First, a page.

Author: Urjit Patel
Publisher: Harper Collins
Publishing Date: July 2020
Cost: Rs. 225 (Kindle Edition), Rs. 534 (Hardcover)
All of us love to spend. But before we can do that, we have to have earned or saved some money. Only sovereigns don't have to: they can print money, or borrow; in our country, where they own banks, they can use our deposits to lend and splurge for goals that may not always be economic in nature. Many rulers have succumbed to the temptation, with dire results - inflation, debased currency, payments crises, bankrupt banks, economic stagnation, loss of public confidence. After centuries of ruinous experiences, some governments learnt, others haven't, to control themselves, create self-governing Central banks and let them manage money and regulate banks.
Sometime in 2015, news of unsustainable bad debts (non-performing assets or NPAs) in the Indian banking sector started to first trickle out, and then became a flood. In the forefront were some of India's largest government banks, and a series of tycoons who were running their empires on unpaid debts. The banks' problems landed on the table of Urjit Patel when he became Governor of Reserve Bank of India in September 2016.
In this book, he explains the problem and how it blew up; and how he would have resolved it if he had not been prevented.
In the book, based on thirty years of macroeconomic experience, Urjit Patel worked out the '9R' strategy which would save our savings, rescue our banks and protect them from unscrupulous racketeers.
The banking crisis, Patel points out, has its origins in unrestrained credit expansion undertaken by the central government to fuel economic growth.
As government owns a large part of the banking system and as its fiscal headroom is limited, it uses public sector banks (PSBs which Patel calls GBs or government-owned banks) to pump-prime and stimulate the economy a process Patel calls fiscalisation of the banking sector.
He also very importantly points out that reckless lending combined with inadequate or misdirected incentives, poor risk-management processes in banks, delayed regulatory responses, regulatory forbearance, the growth euphoria which drowned out voices counselling circumspection and a marked propensity among businesses in India to use debt as opposed to equity to finance their businesses and to game the system combined to bring the banking system to its knees.
Patel points out how the crisis has stalled credit to credit-worthy borrowers as well as raised the cost of borrowing and weakened the interest rate transmission mechanism, to the overall detriment of the economy.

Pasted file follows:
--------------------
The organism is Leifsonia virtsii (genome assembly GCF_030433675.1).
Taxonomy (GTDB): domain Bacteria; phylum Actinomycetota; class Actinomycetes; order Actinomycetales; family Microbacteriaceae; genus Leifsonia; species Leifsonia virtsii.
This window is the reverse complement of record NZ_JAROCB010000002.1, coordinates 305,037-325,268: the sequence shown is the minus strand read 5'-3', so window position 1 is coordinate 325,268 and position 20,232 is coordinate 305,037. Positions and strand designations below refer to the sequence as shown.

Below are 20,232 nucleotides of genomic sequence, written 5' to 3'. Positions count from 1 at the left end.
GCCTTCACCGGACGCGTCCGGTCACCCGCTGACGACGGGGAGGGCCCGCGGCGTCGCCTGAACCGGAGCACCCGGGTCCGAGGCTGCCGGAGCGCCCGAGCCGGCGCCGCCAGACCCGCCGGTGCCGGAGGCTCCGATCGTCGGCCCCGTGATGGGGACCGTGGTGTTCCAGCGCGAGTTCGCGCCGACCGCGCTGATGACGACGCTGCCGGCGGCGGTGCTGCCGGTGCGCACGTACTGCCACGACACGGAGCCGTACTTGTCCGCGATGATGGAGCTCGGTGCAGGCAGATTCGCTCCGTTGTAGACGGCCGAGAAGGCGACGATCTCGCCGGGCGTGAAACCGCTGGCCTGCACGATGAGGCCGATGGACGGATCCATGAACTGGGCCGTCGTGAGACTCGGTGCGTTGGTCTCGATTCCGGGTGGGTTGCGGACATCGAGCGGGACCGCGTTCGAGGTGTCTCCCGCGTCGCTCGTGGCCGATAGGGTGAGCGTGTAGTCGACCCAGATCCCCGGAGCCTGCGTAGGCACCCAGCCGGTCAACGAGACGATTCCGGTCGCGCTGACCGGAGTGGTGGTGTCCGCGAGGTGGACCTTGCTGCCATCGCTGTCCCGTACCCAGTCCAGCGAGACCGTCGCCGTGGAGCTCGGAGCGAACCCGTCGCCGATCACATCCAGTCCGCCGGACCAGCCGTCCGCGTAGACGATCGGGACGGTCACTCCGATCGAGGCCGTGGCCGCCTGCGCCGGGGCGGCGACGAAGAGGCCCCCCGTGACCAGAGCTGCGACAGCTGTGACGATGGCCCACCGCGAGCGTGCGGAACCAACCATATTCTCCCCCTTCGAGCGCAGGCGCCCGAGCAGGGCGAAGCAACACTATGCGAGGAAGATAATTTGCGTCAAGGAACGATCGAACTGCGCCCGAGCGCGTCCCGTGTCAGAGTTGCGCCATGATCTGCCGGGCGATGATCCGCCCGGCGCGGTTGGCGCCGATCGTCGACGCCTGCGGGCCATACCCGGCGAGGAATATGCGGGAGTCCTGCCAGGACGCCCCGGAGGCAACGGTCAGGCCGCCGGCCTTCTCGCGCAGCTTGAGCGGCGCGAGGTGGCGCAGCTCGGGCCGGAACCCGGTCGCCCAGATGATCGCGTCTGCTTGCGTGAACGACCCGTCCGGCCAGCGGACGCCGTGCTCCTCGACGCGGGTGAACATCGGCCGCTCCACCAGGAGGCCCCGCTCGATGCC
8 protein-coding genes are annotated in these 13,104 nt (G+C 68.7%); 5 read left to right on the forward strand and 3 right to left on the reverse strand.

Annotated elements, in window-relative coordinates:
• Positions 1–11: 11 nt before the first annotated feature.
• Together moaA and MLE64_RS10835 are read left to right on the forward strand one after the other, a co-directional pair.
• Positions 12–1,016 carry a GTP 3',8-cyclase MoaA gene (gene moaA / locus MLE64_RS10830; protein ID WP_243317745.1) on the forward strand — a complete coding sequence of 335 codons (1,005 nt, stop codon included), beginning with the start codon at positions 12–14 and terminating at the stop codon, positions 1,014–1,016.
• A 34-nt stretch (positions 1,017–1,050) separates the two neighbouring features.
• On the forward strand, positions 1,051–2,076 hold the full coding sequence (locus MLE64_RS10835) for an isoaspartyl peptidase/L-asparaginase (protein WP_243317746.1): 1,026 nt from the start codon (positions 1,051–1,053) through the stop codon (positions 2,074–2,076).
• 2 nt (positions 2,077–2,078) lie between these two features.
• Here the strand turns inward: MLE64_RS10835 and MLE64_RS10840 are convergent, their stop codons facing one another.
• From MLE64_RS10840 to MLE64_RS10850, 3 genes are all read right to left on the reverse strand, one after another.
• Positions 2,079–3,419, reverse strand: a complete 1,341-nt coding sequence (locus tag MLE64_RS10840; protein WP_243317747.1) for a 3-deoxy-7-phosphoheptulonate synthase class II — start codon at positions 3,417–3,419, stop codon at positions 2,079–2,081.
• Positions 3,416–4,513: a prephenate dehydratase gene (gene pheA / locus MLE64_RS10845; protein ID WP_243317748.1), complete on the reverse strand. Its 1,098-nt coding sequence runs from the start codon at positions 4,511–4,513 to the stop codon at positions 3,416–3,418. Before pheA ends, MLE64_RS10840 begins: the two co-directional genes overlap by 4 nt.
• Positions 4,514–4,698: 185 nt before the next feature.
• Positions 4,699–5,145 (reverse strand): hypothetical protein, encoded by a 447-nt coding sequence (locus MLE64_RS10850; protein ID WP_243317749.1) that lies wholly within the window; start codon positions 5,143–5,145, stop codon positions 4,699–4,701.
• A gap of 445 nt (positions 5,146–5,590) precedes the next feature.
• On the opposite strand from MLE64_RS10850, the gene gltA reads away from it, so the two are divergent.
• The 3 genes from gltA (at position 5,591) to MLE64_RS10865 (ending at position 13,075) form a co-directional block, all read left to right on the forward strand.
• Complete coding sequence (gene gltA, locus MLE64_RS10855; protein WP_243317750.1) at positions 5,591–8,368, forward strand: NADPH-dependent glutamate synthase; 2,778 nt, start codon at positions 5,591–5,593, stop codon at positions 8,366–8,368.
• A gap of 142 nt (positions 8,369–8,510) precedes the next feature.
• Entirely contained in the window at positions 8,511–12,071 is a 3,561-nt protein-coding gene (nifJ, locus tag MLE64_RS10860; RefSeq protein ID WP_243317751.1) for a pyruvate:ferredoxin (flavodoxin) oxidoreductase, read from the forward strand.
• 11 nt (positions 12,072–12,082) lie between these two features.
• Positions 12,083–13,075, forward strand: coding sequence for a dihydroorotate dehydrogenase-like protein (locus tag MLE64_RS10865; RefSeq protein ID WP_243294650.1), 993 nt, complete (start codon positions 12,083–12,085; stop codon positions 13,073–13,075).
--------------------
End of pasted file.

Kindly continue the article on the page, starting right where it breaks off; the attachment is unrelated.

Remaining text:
There is an interesting chapter of the book called ‘Cleansing the Augean Stables’ in which Urjit Patel (UP) talks about 7 R's ( Recognize the reality, Record, Report, Recovery, Resolution, (Reinforced Resolution),Recapitalization, Reset and Ring Fence. He describes how setting up CRILC helped find out NPAs in large accounts; Asset Quality Review done by RBI helped in bringing skeleton out of cupboard. He positively talks about role of IBC and later laments that the government itself diluted IBC and allowed pressure groups to work.
The book will help an average reader to learn many new concepts of finance and make them understand the financial history or the economic scenario of the country.
About the Author:
Urjit R. Patel served as the twenty-fourth governor of the Reserve Bank of India. During his tenure he was director of Bank for International Settlements and member of the Advisory Board of the Financial Stability Institute. Before his governorship he was the deputy governor in charge of monetary policy and chaired a committee on strengthening monetary policy.
From 2013 to 2018 he was principal/deputy in the G-20 and BRICS Finance Ministers' and Central Bank Governors' groups. Earlier, he worked with Reliance Industries and Infrastructure Development Finance Company. He began his career as an economist with the International Monetary Fund.
He has been a consultant to the Indian Ministry of Finance, and a non-resident senior fellow of Brookings Institution, Washington, DC. Last year, he was awarded the Willbur Cross Medal by Yale University. He is an honorary fellow of Linacre College, Oxford. He lives in Mumbai.